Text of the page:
California Department of Education adds LGBT and illegal immigration-themed books to public school’s recommended reading list. (Getty images)

Opinion: Technology is a tool, not silver bullet, to bridge Latino education gap

When it comes to education, in spite of some refreshing news lately, Latino youth present a well documented and very troubling picture. On average, Hispanic students tend to perform far below their peers, have the highest dropout rates, and have the lowest college completion rates. This disheartening fact has enormous consequences for  our community and the country, in a world that demands more and more education, particularly in technology and science-related fields.

In light of the Department of Education’s recent announcement of an ambitious plan to get digital textbooks and tablets into the hands of all students in five years, one certainly hopes that Latino kids – who still lag in broadband access at home – are not the ones lost in the shuffle once schools begin adopting technology more widely.

At the risk of sounding overly optimistic, the high mobile adoption levels in the Latino community may offer hope that the digital divide could be moving beyond the classic access issue. While the topic is certainly more complex than word count would permit to analyze here, the question bears asking: could it be that technology can help bridge the Latino education gap?

One organization, the National Center for Family Literacy, seems to think so. Since 1989, the Center has helped more than one million families make educational and economic progress by pioneering – and continuously improving – family literacy programs.

“The digital divide has become more about ability to utilize and understand; the access challenge is now more about consistent access, as broadband has expanded and many community locations such as libraries and even churches offer access,” says Emily Kirkpatrick, vice president of NCFL.

But the problem seems to run a bit deeper. Multiple reports, including this one from the Association for Middle Level Education Parent Involvement as well as NCFL’s own research, point to an additional factor: parental involvement in school is directly correlated to higher grade point averages. NCFL believes more focus should be given to family vs. individual student literacy because, says Kirkpatrick, “family literacy provides millions of parents with additional skills and support they need to move toward success for themselves and their children.”

Looking to harness the potential that technology offers to help engage Latino families, the NCFL has created a series of bilingual online tools, including a Spanish toolkit to navigate the college application process and fotonovelas to help Spanish-speaking families prepare for school. For kids, they developed Wonderopolis, a site aimed to prompt discovery, creativity and imagination through fun activities, and even a free virtual camp, Camp What A Wonder, to help kids continue learning during the summer months.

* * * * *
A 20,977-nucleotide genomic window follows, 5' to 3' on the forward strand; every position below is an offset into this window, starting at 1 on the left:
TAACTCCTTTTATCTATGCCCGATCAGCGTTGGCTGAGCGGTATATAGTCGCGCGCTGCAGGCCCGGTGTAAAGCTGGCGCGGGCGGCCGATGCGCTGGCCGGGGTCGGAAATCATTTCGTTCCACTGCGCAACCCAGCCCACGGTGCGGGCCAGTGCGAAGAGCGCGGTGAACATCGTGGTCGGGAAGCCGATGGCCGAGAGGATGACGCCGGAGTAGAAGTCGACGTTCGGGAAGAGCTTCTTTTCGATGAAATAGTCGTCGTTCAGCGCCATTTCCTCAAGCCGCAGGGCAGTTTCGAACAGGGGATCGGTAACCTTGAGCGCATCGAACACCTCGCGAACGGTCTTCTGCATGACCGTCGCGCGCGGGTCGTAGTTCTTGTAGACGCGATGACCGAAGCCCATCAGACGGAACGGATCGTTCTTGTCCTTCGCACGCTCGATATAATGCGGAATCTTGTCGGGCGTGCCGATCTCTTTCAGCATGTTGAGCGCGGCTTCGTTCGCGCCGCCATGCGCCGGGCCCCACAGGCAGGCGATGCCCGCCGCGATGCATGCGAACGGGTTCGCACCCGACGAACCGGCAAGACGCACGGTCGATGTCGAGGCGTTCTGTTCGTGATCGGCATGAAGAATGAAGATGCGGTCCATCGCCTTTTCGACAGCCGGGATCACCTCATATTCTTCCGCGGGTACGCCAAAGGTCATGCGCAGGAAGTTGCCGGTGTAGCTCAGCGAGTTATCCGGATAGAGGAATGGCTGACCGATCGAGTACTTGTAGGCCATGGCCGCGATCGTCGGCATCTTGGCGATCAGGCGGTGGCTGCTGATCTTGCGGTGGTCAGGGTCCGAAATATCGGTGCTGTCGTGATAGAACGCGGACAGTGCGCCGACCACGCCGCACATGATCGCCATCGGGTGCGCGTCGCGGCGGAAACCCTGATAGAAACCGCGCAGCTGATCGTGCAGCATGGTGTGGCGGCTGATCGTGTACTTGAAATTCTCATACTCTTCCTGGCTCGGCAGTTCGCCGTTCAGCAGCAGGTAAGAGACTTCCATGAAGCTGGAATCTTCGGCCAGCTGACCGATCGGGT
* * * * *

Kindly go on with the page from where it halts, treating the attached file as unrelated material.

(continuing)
While technology and gaming can undoubtedly create opportunities to engage students and families, the truth is, a silver-bullet approach won’t work to close the enormous gap between Latino students and their peers.

Ms. Kirkpatrick agrees that there needs to be ”a vision for learning that spans place (school, home, community centers and learning on the go) as well as a variety of approaches – formal and informal.”

In other words, the ability to incorporate the educational opportunities that technology promises may help level the playing field if, and only if, it is not used as a solution in isolation but rather as a tool to address core educational challenges. Beyond simply providing access, a new technology-based classroom must include the components of parental involvement, trained and skillful teachers, and clear paths for implementation and evaluation.

As Ms. Kirkpatrick concludes, “we need to view the situation as building an ecosystem for education and learning.” An ecosystem, one hopes, that helps bring our kids up-to-par not only with their fellow American students, but with the rest of the world.

Opinion: Technology is a tool, not silver bullet, to bridge Latino education gap     ramosheadshot e1337103616168 education NBC Latino News

Elianne Ramos is Principal/CEO of Speak Hispanic Marketing and Vice-Chair, Marketing and PR for Latinos in Social Media (LATISM). Under LATISM, she is also Chief Editor of the LATISM blog, and hostess to weekly Twitter chats reaching over 18.8 million impressions. Follow her on Twitter @ergeekgoddess.


  1. Mike Byster says:

    As an educator, I believe it is very important to teach material that is important for the future of the students. I believe can most certainly bridge the education gap on the Latino community. When inventing my math and memory system Brainetics (, I wanted to focus on new subjects and innovative methods to teach. By teaching for the 21st century, students will be more prepared in the future. It seems like so many aspects of today’s society centers around the digital environment and teaching should be altered to adapt.

    Great article,

    Mike Byster
    Inventor of Brainetics, Educator, Author of Genius, Mathematician

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